The inscription provides a clue to her birth date, aged 70 years at her 1759 death, which implies a birth year of about 1689. The Find A Grave memorial said, in the text, that Hannah Foster Fletcher (1689-1759) was the daughter of Ely and Judith (Keies) Foster. That tidbit was enough to raise my ancestor seeker interest, so I decided to follow this BSO (bright and shiny object) to determine if it is correct. If it is, I will be able to add several more ancestors to my database and pedigree chart.
My database identified the mother only as Hannah because I have not found a marriage record for Samuel Fletcher (1684-1749) to a Hannah in the vicinity of Chelmsford, Massachusetts. I estimated a marriage date of 1712 for Hannah and Samuel, based on the 1713 birth of their first child.
Do other researchers have this Hannah Foster married to a Samuel Fletcher? I looked in Ancestry Member Trees (assuming a birth in 1690 plus/minus ten years) and an exact spouse's name of "sam* fle*cher:
Then I looked at Eli Foster and Judith Keyes:
There were lots of trees, and some of them identify Hannah Foster with a birth date of 1689 and some of 1698. Hmm, what's correct?
I searched on Ancestry in the indexed Massachusetts Town Records for Hannah Foster, and found the birth record in both the published Chelmsford vital record book and the handwritten Proprietors Records. Here is the latter:
The entry for Hannah (4th from the bottom) reads:
" Hanah Foster the daughter of Ely and Judah Foster was born May the 11 16 98"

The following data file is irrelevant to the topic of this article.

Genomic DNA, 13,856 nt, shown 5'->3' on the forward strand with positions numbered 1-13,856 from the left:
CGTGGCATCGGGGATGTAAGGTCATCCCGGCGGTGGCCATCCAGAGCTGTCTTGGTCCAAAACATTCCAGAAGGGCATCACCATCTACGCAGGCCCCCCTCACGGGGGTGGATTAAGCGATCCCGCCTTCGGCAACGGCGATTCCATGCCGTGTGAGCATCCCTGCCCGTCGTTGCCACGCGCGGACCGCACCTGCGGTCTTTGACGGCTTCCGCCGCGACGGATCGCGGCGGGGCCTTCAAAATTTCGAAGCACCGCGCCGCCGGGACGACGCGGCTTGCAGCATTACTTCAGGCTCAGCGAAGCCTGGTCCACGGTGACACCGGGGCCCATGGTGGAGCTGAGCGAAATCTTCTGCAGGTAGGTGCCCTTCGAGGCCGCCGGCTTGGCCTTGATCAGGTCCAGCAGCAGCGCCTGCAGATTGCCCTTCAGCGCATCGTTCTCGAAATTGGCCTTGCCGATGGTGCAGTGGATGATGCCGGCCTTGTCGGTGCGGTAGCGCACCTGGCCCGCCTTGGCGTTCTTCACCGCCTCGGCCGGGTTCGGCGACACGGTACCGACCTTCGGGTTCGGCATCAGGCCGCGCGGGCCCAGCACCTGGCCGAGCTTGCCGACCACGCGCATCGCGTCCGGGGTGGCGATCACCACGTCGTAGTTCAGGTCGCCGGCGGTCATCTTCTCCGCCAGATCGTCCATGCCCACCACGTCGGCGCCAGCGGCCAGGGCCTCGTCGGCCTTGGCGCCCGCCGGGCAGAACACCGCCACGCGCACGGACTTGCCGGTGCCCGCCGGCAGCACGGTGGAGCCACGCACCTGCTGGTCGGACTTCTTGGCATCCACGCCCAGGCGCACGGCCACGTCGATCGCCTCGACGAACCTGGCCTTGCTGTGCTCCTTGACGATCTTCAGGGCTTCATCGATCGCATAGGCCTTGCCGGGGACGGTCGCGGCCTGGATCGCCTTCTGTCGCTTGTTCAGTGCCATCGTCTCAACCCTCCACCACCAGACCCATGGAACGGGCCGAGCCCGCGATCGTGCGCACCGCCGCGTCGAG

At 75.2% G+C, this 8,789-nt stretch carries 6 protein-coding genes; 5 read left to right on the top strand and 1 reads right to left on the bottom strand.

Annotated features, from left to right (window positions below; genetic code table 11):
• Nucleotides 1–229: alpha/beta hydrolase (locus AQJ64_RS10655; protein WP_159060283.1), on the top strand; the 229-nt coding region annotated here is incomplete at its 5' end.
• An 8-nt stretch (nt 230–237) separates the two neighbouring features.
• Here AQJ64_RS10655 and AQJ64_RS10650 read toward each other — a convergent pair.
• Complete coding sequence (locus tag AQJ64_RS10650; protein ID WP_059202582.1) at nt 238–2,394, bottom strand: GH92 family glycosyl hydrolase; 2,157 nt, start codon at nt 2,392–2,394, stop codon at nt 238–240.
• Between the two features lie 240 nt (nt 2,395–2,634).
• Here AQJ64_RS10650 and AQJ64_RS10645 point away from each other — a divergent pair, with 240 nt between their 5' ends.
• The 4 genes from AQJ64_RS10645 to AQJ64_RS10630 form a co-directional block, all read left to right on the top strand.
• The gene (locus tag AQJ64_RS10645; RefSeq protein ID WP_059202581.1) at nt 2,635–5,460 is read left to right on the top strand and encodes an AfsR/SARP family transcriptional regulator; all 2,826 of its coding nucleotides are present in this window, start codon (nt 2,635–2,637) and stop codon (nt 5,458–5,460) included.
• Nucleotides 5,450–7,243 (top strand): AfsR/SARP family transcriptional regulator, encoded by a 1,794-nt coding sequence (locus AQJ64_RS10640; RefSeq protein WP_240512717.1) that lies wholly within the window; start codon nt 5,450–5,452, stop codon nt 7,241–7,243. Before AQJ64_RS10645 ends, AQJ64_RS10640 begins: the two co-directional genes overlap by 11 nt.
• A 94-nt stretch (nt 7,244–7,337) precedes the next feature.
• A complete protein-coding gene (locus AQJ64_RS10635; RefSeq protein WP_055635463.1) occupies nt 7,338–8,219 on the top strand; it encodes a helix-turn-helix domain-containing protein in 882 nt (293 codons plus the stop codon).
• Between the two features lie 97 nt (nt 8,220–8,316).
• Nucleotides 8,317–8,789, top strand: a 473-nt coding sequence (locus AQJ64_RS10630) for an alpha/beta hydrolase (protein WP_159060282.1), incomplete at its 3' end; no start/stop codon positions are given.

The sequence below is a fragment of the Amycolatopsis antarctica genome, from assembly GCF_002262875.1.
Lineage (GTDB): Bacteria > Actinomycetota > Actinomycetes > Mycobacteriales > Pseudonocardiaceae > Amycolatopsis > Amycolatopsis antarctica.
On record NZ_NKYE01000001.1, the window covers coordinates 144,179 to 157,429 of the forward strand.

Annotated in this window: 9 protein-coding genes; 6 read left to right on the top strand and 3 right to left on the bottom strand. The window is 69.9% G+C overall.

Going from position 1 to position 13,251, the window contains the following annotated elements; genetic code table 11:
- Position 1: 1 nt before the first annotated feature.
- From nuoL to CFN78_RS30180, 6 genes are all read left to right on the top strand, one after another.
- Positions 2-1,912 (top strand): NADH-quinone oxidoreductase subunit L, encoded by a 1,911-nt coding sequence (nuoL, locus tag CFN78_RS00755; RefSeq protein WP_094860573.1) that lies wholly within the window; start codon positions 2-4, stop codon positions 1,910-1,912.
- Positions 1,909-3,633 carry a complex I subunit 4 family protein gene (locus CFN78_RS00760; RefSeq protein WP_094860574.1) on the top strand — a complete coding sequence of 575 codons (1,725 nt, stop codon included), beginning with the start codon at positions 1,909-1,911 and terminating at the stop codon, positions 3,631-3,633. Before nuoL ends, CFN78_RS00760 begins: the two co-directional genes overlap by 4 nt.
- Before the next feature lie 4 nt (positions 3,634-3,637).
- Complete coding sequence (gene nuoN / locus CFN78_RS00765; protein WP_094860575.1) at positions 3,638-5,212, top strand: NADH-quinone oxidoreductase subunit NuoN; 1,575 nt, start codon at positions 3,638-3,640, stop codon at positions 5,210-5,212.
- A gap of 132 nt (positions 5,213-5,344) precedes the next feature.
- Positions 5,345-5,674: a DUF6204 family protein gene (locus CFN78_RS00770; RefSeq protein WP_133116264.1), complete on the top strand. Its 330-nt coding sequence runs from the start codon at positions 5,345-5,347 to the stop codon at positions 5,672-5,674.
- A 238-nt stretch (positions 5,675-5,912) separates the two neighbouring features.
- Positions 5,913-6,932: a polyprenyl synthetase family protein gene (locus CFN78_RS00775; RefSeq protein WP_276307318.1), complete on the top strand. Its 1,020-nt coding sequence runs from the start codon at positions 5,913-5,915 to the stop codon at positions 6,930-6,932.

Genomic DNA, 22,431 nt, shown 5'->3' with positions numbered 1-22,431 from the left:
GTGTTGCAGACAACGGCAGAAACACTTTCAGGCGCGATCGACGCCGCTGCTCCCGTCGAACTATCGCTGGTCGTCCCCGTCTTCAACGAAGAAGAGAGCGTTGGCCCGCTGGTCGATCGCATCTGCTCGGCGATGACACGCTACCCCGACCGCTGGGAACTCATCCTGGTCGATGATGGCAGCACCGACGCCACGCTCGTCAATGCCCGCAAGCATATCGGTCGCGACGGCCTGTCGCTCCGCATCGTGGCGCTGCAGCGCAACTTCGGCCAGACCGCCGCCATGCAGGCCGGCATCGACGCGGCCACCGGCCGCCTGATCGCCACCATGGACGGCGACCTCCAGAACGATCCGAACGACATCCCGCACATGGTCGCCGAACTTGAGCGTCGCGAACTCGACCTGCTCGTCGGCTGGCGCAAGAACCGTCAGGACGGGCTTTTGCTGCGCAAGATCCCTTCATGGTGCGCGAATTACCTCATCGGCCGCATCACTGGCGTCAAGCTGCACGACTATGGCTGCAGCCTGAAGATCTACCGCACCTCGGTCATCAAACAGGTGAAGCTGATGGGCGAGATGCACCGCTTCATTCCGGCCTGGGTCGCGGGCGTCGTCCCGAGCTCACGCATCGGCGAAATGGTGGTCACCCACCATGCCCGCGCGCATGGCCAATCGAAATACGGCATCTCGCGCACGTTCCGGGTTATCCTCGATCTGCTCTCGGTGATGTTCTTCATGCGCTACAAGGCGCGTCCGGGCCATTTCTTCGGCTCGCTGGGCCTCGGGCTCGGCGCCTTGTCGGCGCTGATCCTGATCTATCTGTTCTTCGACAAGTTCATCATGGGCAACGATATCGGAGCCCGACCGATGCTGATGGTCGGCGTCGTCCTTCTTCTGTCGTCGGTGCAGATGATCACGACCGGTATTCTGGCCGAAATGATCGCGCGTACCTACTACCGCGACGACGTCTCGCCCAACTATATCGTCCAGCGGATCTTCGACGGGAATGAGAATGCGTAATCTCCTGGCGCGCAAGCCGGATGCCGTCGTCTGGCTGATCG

So Hannah, the daughter of Eli and Judith (Keies) Foster, was born in 1698 rather than 1689 as stated in the Find A Grave memorial.
There are no marriage records for a Hannah marrying Samuel Fletcher (1684-1749) in Chelmsford or another Massachusetts town in the 1710 to 1720 time period. Since their first child was born 17 March 1713, it is likely that they married before 1713. Hannah Foster, daughter of Ely and Judith, was born in 1698, so she would have been under age 15 when her first child was born. I doubt that happened in Puritan Massachusetts.
I wondered if Eli Foster might have left probate or land records that name Hannah as a daughter or as a Fletcher. Eli Foster died in 1719, and his probate packet 8194 is online on the NEHGS AmericanAncestors.org website:
I downloaded the nine pages, and carefully read them. The handwriting was atrocious...but the only mention of Hannah that I found was in a list of the nine children on image 8194:9 of the packet:
That record proves only that Hannah was alive in 1719, but no married name is indicated.
I looked for a death record, a marriage record and a probate record for Jud* Foster and found none that her likely. She was alive in 1719 because she received her widow's dower.
I looked for a land record in the Middlesex County, Massachusetts Land Records database on FamilySearch. There were no entries for Eli Foster in the Grantor or Grantee indexes in the 1700 to 1750 time frame. There were several land records for a Samuel Fletcher in this time frame, but none were with a Foster.
So I think that I proved to my satisfaction that the Hannah Foster born in 1698 to Ely and Judith foster is not the Hannah that married Samuel Fletcher in about 1712 and had nine children between 1713 and 1729 in Chelmsford.
That still leaves the Anna Foster born to Samuel Foster (1656-1730) and Sarah Keyes (1656-1718) born in 1684 as a viable candidate. And any other Hannah females born around 1689 in the vicinity of Chelmsford or Westford.
I need to send a message to the creator or owner of the Hannah Foster Fletcher memorial on Find A Grave to request modification to the record there.
I did the research for this study in about an hour and a half using only online resources. Two years ago, it would have taken several months to do the study at a local FamilySearch Center, or in one day at the Family History Library in Salt Lake City (and probably at NEHGS in Boston too).
The URL for this post is: http://www.geneamusings.com/2015/01/rabbit-trail-is-hannah-1689-1759-wife.html
Copyright (c) 2015, Randall J. Seaver